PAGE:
Perhaps I was fortunate enough to have parents who have given me a strong foundation in social values. While I was suddenly exposed to the colourful side of life, I refused to get influenced by those which I deemed wrong. The teenage years can be wrought with challenges, and often, I am reminded (especially as a parent now) - how our teachings and values imparted to the kids are ingrained in them despite their attempts at proving us otherwise.

I was struck by how different socio-communities approach things at the same stages in their lives. I also realised that the 'entitlement mentality' is pronounced in children whose parents give in to their whims and fancies because they can afford to, while at the other end of the spectrum, the child rejoices in the occasional movie treat and does not take it for granted. It made me appreciate my lot in life a whole lot more.

While the quality of education is important and is the most powerful driving criteria when parents help their children to make a school choice, do bear in mind that there are also a lot of contributing factors which make up the big picture. The focus, of late, has been shifted to character building and shaping students who are all rounders, and I do believe that the school environment makes a big difference because it will be the second major influence in a child's life, after the values taught at home.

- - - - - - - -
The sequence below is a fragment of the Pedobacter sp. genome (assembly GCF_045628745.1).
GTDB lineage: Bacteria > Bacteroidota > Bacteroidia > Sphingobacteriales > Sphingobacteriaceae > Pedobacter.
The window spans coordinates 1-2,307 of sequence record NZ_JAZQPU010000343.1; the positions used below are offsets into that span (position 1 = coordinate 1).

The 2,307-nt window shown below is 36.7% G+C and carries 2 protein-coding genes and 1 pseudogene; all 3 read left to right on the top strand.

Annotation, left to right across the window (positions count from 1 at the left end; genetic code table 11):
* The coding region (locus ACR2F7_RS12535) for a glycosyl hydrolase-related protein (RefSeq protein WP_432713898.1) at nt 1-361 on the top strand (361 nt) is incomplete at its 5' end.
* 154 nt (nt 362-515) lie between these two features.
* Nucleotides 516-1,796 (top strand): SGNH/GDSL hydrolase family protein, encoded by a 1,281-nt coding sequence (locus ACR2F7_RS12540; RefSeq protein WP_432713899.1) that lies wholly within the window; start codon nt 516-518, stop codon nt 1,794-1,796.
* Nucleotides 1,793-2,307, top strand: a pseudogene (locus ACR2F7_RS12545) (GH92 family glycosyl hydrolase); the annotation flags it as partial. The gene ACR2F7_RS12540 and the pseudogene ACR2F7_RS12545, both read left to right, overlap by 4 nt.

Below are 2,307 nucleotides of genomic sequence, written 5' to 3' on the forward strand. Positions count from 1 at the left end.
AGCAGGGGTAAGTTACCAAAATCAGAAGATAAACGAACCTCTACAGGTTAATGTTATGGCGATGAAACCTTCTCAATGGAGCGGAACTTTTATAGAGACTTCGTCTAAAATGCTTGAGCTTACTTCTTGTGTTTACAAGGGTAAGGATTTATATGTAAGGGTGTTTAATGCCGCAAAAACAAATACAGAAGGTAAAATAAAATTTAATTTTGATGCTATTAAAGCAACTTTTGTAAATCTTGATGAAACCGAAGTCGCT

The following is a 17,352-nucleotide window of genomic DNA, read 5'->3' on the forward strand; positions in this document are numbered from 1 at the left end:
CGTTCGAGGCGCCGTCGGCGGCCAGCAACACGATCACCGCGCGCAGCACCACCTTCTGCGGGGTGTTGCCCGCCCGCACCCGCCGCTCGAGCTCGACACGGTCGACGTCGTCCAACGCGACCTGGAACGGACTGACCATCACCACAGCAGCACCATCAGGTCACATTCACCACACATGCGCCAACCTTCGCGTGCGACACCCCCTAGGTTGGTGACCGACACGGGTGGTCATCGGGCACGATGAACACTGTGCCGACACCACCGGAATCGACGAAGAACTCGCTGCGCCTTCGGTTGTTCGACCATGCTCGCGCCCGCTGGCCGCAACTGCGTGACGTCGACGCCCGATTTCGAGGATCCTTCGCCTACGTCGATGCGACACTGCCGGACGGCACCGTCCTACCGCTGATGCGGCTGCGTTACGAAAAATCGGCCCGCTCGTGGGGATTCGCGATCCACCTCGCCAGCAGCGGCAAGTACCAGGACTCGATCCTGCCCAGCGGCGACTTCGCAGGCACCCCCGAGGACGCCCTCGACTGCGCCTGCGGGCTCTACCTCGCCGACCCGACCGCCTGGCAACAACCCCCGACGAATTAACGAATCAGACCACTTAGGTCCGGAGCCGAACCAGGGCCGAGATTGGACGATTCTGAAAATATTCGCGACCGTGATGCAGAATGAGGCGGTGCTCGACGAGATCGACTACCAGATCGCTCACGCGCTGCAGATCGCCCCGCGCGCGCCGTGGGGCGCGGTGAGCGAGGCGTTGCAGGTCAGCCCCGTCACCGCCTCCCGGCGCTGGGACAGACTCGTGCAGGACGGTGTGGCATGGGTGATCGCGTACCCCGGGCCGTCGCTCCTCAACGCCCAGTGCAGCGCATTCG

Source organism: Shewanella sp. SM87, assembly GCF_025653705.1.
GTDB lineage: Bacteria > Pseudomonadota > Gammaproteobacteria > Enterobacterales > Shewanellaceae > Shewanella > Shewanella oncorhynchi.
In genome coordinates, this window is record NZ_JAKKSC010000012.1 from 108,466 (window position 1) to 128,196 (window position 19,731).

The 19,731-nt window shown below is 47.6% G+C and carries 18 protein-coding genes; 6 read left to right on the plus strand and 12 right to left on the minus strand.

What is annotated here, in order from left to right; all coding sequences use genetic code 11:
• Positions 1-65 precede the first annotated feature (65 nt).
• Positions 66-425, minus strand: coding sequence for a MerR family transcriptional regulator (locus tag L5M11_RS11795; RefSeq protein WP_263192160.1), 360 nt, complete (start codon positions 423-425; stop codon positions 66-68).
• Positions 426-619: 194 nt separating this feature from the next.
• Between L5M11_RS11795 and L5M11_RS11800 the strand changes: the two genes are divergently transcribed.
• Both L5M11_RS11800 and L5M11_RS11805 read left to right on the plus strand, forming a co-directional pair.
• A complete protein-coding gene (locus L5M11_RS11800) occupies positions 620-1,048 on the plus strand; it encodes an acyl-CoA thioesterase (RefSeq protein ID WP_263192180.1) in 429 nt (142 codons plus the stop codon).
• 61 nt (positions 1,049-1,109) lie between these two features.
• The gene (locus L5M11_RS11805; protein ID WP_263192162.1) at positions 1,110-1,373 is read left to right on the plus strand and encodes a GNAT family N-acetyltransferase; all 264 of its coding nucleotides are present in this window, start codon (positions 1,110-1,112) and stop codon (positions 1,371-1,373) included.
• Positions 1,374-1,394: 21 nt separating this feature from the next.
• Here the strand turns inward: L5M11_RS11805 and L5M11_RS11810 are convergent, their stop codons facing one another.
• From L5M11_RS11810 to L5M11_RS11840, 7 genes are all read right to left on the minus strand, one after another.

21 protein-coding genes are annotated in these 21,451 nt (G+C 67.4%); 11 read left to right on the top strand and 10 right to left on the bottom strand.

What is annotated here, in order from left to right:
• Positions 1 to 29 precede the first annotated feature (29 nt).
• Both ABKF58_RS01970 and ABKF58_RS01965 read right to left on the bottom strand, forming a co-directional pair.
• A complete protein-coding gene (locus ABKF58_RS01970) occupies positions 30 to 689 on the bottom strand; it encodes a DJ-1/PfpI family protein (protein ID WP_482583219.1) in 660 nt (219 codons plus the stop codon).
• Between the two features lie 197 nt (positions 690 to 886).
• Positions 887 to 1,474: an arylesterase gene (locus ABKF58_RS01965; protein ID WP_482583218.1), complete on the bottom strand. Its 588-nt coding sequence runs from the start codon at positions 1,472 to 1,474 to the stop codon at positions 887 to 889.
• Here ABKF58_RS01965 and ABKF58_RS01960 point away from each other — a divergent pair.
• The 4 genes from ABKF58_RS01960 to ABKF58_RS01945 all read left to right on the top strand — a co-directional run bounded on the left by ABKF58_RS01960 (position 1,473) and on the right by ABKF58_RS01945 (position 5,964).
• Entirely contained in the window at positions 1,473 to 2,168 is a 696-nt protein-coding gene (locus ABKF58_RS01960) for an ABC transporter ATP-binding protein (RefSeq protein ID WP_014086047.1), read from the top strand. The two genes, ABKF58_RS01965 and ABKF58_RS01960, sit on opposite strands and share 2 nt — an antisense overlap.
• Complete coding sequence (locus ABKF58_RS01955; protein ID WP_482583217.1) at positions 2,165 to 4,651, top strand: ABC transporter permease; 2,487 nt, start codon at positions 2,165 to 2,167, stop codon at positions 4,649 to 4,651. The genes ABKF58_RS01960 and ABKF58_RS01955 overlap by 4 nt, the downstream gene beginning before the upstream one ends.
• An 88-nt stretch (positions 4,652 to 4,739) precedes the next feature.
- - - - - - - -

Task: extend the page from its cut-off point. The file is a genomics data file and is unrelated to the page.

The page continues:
To me, as parents, we can only steer them in the right direction and help them make informed decisions. The entire thing about how to handle life - should be experienced first hand. Of course, we will always be there should they fall.

At the end of the day, it isn't only about acing the exams and getting the coveted papers at the end of the school years. What we take away from the entire schooling experience, should be the tools required to help us through life.

2 comments :

  1. I was in an "ang mo pai" school all the way until JC and it was only in uni when I realised how "different" life was outside of school! Not everyone spoke English at home, not everyone could lived the way my friends and I did. It was an eye-opener like you said. But I'm glad I got to know these friends outside my usual social circle from school.. if not, I wouldn't have gotten to meet my hubby :)

    Ai @ Sakura Haruka

    ReplyDelete
    Replies
    1. Ai, actually ah... the so-called 'bad' examples - can be the most loyal, fun loving people ever, and these are the friends who will ALWAYS be there for you :)